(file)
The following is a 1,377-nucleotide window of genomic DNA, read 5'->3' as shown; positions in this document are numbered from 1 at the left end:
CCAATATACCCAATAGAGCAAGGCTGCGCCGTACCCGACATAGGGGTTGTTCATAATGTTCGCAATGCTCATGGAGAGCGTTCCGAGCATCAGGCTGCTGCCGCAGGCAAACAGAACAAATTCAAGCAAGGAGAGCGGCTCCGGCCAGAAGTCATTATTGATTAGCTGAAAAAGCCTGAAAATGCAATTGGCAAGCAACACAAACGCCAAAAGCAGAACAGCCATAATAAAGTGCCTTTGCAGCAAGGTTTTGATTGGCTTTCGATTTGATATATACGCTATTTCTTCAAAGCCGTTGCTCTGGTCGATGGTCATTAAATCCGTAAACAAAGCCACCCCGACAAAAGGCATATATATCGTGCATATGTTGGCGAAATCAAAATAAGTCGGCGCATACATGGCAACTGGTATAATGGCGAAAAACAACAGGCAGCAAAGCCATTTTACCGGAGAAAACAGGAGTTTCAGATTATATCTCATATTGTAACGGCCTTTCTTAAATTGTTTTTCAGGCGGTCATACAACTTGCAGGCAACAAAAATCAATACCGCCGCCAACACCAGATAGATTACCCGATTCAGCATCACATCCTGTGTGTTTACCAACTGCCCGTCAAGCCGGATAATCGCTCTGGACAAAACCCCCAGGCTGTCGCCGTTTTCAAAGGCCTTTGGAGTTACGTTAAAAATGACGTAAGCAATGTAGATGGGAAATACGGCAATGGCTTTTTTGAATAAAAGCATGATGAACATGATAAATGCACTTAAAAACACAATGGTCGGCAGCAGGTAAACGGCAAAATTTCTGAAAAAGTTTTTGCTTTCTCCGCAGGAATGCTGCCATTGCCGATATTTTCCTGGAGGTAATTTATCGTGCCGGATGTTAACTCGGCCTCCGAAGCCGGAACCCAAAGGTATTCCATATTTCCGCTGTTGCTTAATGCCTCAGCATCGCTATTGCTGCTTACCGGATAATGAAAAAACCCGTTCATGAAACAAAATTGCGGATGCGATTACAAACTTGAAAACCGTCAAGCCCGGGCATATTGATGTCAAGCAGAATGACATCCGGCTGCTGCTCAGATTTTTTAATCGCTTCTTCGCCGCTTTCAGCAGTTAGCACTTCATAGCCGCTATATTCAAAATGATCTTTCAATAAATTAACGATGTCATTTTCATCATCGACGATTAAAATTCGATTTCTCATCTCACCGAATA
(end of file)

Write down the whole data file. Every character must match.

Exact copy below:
The following is a 1,377-nucleotide window of genomic DNA, read 5'->3' as shown; positions in this document are numbered from 1 at the left end:
CCAATATACCCAATAGAGCAAGGCTGCGCCGTACCCGACATAGGGGTTGTTCATAATGTTCGCAATGCTCATGGAGAGCGTTCCGAGCATCAGGCTGCTGCCGCAGGCAAACAGAACAAATTCAAGCAAGGAGAGCGGCTCCGGCCAGAAGTCATTATTGATTAGCTGAAAAAGCCTGAAAATGCAATTGGCAAGCAACACAAACGCCAAAAGCAGAACAGCCATAATAAAGTGCCTTTGCAGCAAGGTTTTGATTGGCTTTCGATTTGATATATACGCTATTTCTTCAAAGCCGTTGCTCTGGTCGATGGTCATTAAATCCGTAAACAAAGCCACCCCGACAAAAGGCATATATATCGTGCATATGTTGGCGAAATCAAAATAAGTCGGCGCATACATGGCAACTGGTATAATGGCGAAAAACAACAGGCAGCAAAGCCATTTTACCGGAGAAAACAGGAGTTTCAGATTATATCTCATATTGTAACGGCCTTTCTTAAATTGTTTTTCAGGCGGTCATACAACTTGCAGGCAACAAAAATCAATACCGCCGCCAACACCAGATAGATTACCCGATTCAGCATCACATCCTGTGTGTTTACCAACTGCCCGTCAAGCCGGATAATCGCTCTGGACAAAACCCCCAGGCTGTCGCCGTTTTCAAAGGCCTTTGGAGTTACGTTAAAAATGACGTAAGCAATGTAGATGGGAAATACGGCAATGGCTTTTTTGAATAAAAGCATGATGAACATGATAAATGCACTTAAAAACACAATGGTCGGCAGCAGGTAAACGGCAAAATTTCTGAAAAAGTTTTTGCTTTCTCCGCAGGAATGCTGCCATTGCCGATATTTTCCTGGAGGTAATTTATCGTGCCGGATGTTAACTCGGCCTCCGAAGCCGGAACCCAAAGGTATTCCATATTTCCGCTGTTGCTTAATGCCTCAGCATCGCTATTGCTGCTTACCGGATAATGAAAAAACCCGTTCATGAAACAAAATTGCGGATGCGATTACAAACTTGAAAACCGTCAAGCCCGGGCATATTGATGTCAAGCAGAATGACATCCGGCTGCTGCTCAGATTTTTTAATCGCTTCTTCGCCGCTTTCAGCAGTTAGCACTTCATAGCCGCTATATTCAAAATGATCTTTCAATAAATTAACGATGTCATTTTCATCATCGACGATTAAAATTCGATTTCTCATCTCACCGAATA